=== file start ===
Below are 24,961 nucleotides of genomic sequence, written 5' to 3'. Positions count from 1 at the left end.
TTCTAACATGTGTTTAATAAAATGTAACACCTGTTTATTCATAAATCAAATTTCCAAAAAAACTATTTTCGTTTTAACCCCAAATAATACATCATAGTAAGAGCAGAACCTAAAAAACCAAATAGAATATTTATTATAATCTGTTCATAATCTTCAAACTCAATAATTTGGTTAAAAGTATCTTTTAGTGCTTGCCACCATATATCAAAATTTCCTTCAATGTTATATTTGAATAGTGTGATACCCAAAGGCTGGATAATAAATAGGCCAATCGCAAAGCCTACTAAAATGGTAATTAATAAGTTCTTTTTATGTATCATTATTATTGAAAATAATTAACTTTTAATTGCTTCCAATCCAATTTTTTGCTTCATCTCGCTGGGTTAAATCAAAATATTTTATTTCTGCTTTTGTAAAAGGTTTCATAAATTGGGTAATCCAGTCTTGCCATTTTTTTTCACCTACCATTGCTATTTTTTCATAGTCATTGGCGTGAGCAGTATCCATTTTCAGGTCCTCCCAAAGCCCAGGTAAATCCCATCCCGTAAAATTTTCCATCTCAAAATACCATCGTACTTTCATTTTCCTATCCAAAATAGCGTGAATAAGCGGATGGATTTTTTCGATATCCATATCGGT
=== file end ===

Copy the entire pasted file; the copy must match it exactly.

Below are 24,961 nucleotides of genomic sequence, written 5' to 3'. Positions count from 1 at the left end.
TTCTAACATGTGTTTAATAAAATGTAACACCTGTTTATTCATAAATCAAATTTCCAAAAAAACTATTTTCGTTTTAACCCCAAATAATACATCATAGTAAGAGCAGAACCTAAAAAACCAAATAGAATATTTATTATAATCTGTTCATAATCTTCAAACTCAATAATTTGGTTAAAAGTATCTTTTAGTGCTTGCCACCATATATCAAAATTTCCTTCAATGTTATATTTGAATAGTGTGATACCCAAAGGCTGGATAATAAATAGGCCAATCGCAAAGCCTACTAAAATGGTAATTAATAAGTTCTTTTTATGTATCATTATTATTGAAAATAATTAACTTTTAATTGCTTCCAATCCAATTTTTTGCTTCATCTCGCTGGGTTAAATCAAAATATTTTATTTCTGCTTTTGTAAAAGGTTTCATAAATTGGGTAATCCAGTCTTGCCATTTTTTTTCACCTACCATTGCTATTTTTTCATAGTCATTGGCGTGAGCAGTATCCATTTTCAGGTCCTCCCAAAGCCCAGGTAAATCCCATCCCGTAAAATTTTCCATCTCAAAATACCATCGTACTTTCATTTTCCTATCCAAAATAGCGTGAATAAGCGGATGGATTTTTTCGATATCCATATCGGT